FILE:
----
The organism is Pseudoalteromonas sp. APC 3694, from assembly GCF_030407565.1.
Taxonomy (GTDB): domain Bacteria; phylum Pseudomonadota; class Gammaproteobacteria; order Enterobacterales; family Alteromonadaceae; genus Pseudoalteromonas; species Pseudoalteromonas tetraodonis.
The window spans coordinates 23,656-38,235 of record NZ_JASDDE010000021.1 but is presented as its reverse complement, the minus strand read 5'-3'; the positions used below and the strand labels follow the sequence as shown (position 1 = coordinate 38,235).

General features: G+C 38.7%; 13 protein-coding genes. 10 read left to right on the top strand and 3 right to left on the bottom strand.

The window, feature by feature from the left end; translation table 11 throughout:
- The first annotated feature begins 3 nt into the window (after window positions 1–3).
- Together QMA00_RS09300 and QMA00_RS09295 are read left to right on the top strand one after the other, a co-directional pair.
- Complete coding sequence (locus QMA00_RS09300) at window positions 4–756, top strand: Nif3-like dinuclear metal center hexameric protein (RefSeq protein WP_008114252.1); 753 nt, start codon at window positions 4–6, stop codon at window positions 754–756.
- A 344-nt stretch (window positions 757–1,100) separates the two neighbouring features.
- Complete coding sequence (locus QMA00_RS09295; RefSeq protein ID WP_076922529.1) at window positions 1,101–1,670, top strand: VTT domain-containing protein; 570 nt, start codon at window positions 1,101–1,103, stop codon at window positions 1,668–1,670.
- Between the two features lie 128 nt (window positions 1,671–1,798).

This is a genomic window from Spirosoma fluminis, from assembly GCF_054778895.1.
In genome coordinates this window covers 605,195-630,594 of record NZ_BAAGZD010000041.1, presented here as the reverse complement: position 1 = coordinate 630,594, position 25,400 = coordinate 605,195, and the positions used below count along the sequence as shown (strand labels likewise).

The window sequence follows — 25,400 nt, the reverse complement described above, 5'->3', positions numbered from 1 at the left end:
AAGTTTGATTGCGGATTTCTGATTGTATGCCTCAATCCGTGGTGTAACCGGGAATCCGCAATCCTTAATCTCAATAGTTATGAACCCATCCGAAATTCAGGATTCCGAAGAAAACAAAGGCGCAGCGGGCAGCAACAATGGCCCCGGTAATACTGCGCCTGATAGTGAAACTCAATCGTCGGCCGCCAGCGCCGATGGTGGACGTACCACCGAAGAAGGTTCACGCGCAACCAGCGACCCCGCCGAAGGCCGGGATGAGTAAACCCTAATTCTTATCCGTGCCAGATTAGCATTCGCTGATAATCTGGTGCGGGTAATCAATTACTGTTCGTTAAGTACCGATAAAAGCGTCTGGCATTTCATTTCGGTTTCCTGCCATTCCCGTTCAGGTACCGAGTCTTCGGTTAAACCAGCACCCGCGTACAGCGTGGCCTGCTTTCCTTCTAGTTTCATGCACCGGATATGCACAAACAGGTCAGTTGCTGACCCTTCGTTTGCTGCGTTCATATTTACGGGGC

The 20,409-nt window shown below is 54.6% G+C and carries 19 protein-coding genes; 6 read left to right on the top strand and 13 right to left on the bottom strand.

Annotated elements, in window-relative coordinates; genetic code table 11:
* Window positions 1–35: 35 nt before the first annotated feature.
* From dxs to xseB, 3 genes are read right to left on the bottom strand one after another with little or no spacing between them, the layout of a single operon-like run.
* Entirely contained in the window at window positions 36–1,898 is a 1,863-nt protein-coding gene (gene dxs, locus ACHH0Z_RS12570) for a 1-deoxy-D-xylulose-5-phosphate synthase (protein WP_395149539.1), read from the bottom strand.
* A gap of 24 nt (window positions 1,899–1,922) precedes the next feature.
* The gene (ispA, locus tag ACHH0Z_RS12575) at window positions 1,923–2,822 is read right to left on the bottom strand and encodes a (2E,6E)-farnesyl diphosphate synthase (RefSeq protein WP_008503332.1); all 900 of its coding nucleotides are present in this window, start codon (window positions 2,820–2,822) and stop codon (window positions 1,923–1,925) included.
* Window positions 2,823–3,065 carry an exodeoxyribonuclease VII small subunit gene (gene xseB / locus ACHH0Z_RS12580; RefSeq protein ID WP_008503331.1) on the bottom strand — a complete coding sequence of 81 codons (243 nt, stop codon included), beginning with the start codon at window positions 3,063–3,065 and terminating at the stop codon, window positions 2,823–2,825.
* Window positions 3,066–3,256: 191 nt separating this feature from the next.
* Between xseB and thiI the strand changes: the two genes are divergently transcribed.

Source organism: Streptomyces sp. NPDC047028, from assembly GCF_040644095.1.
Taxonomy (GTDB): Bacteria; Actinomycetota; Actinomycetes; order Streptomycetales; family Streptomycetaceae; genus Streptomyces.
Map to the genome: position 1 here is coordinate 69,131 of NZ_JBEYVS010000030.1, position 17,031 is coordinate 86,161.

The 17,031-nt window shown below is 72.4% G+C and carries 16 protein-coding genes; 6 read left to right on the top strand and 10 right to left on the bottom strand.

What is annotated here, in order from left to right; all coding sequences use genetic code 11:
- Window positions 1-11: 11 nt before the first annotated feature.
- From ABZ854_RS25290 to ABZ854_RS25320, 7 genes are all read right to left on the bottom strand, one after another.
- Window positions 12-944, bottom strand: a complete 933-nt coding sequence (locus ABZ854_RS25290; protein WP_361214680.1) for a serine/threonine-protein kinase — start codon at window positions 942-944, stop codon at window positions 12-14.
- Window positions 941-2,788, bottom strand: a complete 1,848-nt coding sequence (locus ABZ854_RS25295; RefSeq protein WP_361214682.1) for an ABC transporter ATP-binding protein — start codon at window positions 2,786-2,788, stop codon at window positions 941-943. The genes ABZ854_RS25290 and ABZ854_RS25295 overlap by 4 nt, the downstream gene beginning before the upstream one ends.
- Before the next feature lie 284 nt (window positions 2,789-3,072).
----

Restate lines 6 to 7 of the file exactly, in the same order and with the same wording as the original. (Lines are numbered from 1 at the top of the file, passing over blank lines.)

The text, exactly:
- The first annotated feature begins 3 nt into the window (after window positions 1–3).
- Together QMA00_RS09300 and QMA00_RS09295 are read left to right on the top strand one after the other, a co-directional pair.